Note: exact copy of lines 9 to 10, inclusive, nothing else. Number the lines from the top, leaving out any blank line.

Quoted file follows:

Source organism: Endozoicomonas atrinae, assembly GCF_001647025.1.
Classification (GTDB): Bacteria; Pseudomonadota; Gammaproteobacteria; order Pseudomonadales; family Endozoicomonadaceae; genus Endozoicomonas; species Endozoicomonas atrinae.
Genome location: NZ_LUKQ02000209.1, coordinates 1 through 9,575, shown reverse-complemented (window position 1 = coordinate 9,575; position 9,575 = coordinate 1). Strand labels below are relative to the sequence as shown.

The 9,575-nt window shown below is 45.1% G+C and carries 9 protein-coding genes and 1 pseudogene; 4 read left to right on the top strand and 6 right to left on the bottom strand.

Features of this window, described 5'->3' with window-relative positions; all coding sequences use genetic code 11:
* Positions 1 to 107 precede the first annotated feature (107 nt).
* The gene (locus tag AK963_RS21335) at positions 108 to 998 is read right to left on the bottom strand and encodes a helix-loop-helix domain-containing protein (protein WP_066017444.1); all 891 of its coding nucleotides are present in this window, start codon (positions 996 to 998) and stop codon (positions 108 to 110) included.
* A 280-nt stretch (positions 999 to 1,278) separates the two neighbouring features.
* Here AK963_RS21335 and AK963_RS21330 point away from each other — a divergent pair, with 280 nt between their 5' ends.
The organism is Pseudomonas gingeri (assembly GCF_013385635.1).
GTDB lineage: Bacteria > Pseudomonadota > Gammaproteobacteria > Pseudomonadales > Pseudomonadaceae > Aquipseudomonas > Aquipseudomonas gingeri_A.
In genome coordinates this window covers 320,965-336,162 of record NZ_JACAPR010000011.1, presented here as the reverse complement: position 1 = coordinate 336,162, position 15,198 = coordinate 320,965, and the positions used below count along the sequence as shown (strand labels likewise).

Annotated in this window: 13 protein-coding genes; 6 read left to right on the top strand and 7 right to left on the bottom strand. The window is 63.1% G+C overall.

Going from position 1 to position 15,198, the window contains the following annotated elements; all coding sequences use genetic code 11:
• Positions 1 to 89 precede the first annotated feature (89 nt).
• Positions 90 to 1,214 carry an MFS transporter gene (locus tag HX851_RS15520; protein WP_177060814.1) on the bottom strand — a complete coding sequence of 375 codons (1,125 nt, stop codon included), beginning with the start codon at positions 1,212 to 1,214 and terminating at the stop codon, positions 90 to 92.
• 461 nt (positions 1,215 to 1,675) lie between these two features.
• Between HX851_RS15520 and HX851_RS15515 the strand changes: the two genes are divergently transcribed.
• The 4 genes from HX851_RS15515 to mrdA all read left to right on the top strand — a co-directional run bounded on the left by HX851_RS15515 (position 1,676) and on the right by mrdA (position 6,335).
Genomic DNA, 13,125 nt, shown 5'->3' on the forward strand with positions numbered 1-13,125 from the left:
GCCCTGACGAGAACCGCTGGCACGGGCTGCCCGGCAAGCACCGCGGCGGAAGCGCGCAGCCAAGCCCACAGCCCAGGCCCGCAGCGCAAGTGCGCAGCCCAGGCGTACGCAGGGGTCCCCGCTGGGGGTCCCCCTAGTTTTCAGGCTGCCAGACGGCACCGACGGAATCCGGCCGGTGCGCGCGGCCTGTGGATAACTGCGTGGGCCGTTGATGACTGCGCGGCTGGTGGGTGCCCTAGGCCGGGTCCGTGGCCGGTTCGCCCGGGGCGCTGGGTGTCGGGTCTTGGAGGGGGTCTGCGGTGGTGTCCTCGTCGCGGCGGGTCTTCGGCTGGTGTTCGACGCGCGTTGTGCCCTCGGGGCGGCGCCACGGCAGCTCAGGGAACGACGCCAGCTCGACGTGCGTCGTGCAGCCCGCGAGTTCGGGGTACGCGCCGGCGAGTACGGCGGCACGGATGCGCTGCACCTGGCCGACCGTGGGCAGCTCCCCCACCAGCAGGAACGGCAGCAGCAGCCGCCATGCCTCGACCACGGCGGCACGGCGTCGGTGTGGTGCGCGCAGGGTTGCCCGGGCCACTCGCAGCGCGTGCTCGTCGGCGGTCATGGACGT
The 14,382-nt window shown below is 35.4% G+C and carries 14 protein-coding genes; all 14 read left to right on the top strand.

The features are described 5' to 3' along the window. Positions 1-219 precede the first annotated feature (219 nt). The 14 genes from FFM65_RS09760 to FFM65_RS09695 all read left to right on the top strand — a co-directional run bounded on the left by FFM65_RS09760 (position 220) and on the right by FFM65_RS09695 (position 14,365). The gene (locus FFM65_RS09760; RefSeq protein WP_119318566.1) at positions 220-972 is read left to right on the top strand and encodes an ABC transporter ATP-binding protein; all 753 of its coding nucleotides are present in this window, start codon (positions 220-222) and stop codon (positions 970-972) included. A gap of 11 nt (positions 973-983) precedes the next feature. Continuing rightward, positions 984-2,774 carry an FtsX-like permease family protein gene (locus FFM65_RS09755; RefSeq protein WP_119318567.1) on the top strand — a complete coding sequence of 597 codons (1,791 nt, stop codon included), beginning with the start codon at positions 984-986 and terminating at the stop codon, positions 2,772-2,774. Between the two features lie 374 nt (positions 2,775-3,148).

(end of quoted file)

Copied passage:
* Here AK963_RS21335 and AK963_RS21330 point away from each other — a divergent pair, with 280 nt between their 5' ends.
The organism is Pseudomonas gingeri (assembly GCF_013385635.1).